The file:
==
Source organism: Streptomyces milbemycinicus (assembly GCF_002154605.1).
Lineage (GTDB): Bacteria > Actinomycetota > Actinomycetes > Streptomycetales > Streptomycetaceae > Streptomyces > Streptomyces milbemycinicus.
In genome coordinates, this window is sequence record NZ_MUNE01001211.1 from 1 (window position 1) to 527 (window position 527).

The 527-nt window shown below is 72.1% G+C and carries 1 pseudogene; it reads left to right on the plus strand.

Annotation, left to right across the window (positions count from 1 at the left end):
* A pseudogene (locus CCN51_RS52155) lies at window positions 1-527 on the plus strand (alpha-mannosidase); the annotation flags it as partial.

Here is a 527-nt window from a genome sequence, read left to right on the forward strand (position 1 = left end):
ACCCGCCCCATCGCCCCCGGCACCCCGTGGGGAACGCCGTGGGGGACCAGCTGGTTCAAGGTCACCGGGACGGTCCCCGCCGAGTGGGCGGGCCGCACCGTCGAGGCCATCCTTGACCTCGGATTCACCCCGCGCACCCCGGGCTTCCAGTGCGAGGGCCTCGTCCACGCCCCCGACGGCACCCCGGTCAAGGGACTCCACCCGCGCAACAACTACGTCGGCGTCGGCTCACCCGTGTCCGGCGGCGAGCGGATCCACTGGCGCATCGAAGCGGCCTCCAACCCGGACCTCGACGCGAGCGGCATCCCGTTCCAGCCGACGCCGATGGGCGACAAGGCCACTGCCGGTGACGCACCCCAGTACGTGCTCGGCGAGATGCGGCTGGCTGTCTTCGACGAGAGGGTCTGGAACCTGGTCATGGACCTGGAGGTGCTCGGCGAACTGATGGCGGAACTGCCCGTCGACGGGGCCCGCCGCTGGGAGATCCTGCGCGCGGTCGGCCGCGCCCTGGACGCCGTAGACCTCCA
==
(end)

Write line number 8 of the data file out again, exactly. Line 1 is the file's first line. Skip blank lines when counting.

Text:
ACCCGCCCCATCGCCCCCGGCACCCCGTGGGGAACGCCGTGGGGGACCAGCTGGTTCAAGGTCACCGGGACGGTCCCCGCCGAGTGGGCGGGCCGCACCGTCGAGGCCATCCTTGACCTCGGATTCACCCCGCGCACCCCGGGCTTCCAGTGCGAGGGCCTCGTCCACGCCCCCGACGGCACCCCGGTCAAGGGACTCCACCCGCGCAACAACTACGTCGGCGTCGGCTCACCCGTGTCCGGCGGCGAGCGGATCCACTGGCGCATCGAAGCGGCCTCCAACCCGGACCTCGACGCGAGCGGCATCCCGTTCCAGCCGACGCCGATGGGCGACAAGGCCACTGCCGGTGACGCACCCCAGTACGTGCTCGGCGAGATGCGGCTGGCTGTCTTCGACGAGAGGGTCTGGAACCTGGTCATGGACCTGGAGGTGCTCGGCGAACTGATGGCGGAACTGCCCGTCGACGGGGCCCGCCGCTGGGAGATCCTGCGCGCGGTCGGCCGCGCCCTGGACGCCGTAGACCTCCA